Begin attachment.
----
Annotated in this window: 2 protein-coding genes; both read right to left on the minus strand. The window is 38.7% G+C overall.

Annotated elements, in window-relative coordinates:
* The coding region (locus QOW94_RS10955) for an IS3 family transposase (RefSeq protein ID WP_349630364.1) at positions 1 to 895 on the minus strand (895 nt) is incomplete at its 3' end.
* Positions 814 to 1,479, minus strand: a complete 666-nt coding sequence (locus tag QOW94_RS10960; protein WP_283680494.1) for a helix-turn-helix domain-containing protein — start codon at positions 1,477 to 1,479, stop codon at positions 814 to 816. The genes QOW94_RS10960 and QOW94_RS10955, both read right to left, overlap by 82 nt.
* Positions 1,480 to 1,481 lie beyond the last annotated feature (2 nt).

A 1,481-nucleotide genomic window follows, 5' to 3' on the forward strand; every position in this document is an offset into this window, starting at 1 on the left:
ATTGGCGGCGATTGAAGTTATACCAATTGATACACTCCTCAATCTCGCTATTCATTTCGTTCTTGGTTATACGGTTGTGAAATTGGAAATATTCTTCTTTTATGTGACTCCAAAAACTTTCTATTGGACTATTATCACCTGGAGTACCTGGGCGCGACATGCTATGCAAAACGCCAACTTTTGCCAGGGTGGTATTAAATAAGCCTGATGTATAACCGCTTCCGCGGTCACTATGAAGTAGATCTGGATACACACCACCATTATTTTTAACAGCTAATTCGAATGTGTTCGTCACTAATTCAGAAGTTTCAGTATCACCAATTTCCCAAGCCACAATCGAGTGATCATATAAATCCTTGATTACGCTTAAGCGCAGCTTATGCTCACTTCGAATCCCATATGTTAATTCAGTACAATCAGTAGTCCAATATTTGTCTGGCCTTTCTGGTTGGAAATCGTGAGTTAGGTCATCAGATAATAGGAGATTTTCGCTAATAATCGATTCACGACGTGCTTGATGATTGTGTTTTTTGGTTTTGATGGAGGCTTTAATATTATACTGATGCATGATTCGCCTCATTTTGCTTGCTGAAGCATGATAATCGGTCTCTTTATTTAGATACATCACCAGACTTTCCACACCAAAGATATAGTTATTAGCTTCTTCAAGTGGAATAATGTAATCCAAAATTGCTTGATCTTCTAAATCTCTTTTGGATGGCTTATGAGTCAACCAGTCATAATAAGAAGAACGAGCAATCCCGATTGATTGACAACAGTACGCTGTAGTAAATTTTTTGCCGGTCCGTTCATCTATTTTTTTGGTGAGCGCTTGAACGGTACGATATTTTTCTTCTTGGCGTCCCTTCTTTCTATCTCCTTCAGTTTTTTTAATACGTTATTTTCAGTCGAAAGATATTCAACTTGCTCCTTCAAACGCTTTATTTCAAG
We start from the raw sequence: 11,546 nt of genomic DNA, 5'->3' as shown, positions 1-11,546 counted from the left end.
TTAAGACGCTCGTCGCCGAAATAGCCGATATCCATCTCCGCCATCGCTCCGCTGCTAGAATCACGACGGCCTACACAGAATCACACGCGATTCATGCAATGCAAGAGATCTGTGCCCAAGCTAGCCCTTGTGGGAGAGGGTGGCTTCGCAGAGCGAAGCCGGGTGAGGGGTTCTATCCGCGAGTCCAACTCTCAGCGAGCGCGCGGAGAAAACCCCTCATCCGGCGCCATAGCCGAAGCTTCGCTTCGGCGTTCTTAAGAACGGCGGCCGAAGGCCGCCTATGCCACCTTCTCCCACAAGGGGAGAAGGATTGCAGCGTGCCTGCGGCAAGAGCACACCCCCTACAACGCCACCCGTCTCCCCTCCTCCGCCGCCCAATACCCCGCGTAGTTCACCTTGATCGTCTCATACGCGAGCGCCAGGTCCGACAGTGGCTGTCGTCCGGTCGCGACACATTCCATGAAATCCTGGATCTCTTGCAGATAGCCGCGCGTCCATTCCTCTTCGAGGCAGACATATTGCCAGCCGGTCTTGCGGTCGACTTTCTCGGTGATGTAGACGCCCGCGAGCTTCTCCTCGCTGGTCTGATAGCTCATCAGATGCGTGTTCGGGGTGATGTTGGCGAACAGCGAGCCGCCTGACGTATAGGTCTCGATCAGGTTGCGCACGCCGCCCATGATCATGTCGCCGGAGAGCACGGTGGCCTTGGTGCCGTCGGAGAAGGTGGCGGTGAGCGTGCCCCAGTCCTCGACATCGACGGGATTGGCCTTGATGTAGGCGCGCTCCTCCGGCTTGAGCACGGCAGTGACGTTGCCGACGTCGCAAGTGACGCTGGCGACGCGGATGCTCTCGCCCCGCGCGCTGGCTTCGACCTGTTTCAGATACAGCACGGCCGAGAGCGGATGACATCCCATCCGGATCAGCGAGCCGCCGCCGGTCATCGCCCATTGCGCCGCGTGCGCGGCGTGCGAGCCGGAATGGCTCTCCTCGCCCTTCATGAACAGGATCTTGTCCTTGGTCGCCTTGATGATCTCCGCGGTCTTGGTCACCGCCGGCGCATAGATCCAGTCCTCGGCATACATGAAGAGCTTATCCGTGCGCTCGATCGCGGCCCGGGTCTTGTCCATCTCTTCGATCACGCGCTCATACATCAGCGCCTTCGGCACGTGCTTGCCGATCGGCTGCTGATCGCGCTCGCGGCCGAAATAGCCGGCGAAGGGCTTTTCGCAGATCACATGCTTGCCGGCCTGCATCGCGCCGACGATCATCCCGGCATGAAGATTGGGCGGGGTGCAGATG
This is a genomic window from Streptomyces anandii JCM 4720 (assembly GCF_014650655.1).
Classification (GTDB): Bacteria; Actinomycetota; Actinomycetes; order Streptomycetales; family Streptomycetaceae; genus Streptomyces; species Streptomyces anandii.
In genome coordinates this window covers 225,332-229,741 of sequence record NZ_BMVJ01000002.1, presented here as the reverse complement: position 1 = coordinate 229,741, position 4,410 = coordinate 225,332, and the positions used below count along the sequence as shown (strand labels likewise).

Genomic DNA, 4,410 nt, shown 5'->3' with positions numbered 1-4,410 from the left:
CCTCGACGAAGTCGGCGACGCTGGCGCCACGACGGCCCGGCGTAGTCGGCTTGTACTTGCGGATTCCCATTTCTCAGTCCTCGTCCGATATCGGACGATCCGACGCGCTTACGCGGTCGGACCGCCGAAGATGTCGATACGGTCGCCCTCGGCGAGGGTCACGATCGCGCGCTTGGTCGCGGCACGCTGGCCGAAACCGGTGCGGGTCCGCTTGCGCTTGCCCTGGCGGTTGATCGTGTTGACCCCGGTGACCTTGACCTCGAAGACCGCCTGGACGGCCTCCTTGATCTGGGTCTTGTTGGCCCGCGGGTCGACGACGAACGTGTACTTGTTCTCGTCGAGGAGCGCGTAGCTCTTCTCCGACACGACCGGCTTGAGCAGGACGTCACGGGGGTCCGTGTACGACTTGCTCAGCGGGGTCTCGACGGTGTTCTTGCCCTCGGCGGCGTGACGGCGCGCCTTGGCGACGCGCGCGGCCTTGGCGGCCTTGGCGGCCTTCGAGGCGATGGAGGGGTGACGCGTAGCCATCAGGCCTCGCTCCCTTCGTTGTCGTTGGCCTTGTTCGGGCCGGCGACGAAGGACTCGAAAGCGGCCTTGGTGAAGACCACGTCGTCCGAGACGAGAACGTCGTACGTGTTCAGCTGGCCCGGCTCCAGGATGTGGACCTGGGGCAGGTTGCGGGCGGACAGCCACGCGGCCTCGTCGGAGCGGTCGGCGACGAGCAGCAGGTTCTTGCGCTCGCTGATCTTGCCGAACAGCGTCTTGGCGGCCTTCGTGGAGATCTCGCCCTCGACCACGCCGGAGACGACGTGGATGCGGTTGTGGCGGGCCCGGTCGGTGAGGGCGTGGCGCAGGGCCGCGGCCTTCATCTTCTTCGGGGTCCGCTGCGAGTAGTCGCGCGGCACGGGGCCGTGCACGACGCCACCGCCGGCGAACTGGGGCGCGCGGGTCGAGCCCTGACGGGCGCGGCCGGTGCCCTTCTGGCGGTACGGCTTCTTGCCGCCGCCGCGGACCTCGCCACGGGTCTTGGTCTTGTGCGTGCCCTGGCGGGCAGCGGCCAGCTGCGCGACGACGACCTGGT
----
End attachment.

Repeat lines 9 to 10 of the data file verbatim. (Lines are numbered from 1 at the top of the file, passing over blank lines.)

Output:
TTAAGACGCTCGTCGCCGAAATAGCCGATATCCATCTCCGCCATCGCTCCGCTGCTAGAATCACGACGGCCTACACAGAATCACACGCGATTCATGCAATGCAAGAGATCTGTGCCCAAGCTAGCCCTTGTGGGAGAGGGTGGCTTCGCAGAGCGAAGCCGGGTGAGGGGTTCTATCCGCGAGTCCAACTCTCAGCGAGCGCGCGGAGAAAACCCCTCATCCGGCGCCATAGCCGAAGCTTCGCTTCGGCGTTCTTAAGAACGGCGGCCGAAGGCCGCCTATGCCACCTTCTCCCACAAGGGGAGAAGGATTGCAGCGTGCCTGCGGCAAGAGCACACCCCCTACAACGCCACCCGTCTCCCCTCCTCCGCCGCCCAATACCCCGCGTAGTTCACCTTGATCGTCTCATACGCGAGCGCCAGGTCCGACAGTGGCTGTCGTCCGGTCGCGACACATTCCATGAAATCCTGGATCTCTTGCAGATAGCCGCGCGTCCATTCCTCTTCGAGGCAGACATATTGCCAGCCGGTCTTGCGGTCGACTTTCTCGGTGATGTAGACGCCCGCGAGCTTCTCCTCGCTGGTCTGATAGCTCATCAGATGCGTGTTCGGGGTGATGTTGGCGAACAGCGAGCCGCCTGACGTATAGGTCTCGATCAGGTTGCGCACGCCGCCCATGATCATGTCGCCGGAGAGCACGGTGGCCTTGGTGCCGTCGGAGAAGGTGGCGGTGAGCGTGCCCCAGTCCTCGACATCGACGGGATTGGCCTTGATGTAGGCGCGCTCCTCCGGCTTGAGCACGGCAGTGACGTTGCCGACGTCGCAAGTGACGCTGGCGACGCGGATGCTCTCGCCCCGCGCGCTGGCTTCGACCTGTTTCAGATACAGCACGGCCGAGAGCGGATGACATCCCATCCGGATCAGCGAGCCGCCGCCGGTCATCGCCCATTGCGCCGCGTGCGCGGCGTGCGAGCCGGAATGGCTCTCCTCGCCCTTCATGAACAGGATCTTGTCCTTGGTCGCCTTGATGATCTCCGCGGTCTTGGTCACCGCCGGCGCATAGATCCAGTCCTCGGCATACATGAAGAGCTTATCCGTGCGCTCGATCGCGGCCCGGGTCTTGTCCATCTCTTCGATCACGCGCTCATACATCAGCGCCTTCGGCACGTGCTTGCCGATCGGCTGCTGATCGCGCTCGCGGCCGAAATAGCCGGCGAAGGGCTTTTCGCAGATCACATGCTTGCCGGCCTGCATCGCGCCGACGATCATCCCGGCATGAAGATTGGGCGGGGTGCAGATG
This is a genomic window from Streptomyces anandii JCM 4720 (assembly GCF_014650655.1).